Talk happiness. The world is sad enough


Without your woe. No path is wholly rough.


Look for the places that are smooth and clear,


And speak of them to rest the weary ear


Of earth; so hurt by one continuous strain


Of mortal discontent and grief and pain.






Talk faith. The world is better off without


Your uttered ignorance and morbid doubt.


If you have faith in God, or man, or self,


Say so; if not, push back upon the shelf


Of silence all your thoughts ‘till faith shall come.


No one will grieve because your lips are dumb.






Talk health. The dreary, never-ending tale


Of mortal maladies is worn and stale;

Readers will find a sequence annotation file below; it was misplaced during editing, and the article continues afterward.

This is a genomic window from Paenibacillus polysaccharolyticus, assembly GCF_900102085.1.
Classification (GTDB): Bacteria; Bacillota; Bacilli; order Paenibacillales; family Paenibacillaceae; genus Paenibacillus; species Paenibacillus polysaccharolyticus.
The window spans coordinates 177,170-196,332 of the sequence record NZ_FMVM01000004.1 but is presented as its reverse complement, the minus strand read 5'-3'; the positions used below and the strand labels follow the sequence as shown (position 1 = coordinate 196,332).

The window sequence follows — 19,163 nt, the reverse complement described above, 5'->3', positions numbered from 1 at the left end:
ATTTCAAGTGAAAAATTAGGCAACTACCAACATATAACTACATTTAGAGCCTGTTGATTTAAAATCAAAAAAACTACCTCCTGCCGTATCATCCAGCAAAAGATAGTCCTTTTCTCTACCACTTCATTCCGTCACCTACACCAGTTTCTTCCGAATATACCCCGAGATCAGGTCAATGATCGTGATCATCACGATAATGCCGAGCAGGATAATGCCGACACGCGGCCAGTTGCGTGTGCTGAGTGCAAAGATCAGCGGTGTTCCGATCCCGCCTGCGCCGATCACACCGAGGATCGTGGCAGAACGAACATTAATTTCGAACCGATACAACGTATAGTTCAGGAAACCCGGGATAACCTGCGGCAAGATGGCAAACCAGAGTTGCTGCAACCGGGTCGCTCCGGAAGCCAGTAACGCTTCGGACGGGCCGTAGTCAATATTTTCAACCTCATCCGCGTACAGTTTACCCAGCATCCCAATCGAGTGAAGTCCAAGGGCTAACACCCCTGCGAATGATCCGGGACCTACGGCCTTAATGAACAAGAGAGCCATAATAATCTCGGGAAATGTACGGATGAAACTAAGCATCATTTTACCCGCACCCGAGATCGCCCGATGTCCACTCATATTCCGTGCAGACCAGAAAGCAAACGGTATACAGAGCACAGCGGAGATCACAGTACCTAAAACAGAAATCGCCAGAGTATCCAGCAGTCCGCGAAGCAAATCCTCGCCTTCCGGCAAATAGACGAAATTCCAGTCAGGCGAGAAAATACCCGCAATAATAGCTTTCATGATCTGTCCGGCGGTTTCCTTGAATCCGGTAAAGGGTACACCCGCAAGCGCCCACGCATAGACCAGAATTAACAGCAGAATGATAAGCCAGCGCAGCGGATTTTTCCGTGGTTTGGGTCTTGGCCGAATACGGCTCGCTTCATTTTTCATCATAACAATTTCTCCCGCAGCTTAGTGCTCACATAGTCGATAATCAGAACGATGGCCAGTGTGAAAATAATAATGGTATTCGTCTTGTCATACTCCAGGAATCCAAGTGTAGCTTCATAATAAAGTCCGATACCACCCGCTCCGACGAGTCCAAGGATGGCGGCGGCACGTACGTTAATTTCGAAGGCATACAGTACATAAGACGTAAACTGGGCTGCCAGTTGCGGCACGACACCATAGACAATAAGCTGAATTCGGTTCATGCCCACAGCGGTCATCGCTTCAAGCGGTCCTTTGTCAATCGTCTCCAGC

You cannot charm or interest or please


By harping on that minor chord disease.


Say you are well, or all is well with you,


And God shall hear your words and make them true.


by Ella Wheeler Wilcox, 1850-1919

The author in the Victorian era expressed the same problems in speech that we have today.  Complaining about life, reporting on every physical problem, and  lack of faith are things that each generation needs to overcome.


There is no denying that life on earth can get very upsetting,  but we are stuck here while we live, so we have to make the best of it.  Within your grasp there is probably a Bible, and in it contain the keys to happiness, whether the circumstances be dreary or bright.



Happy is the man that findeth wisdom, and the man that getteth understanding.  Proverbs 3:13

Behold, we count them happy which endure...  James 4:11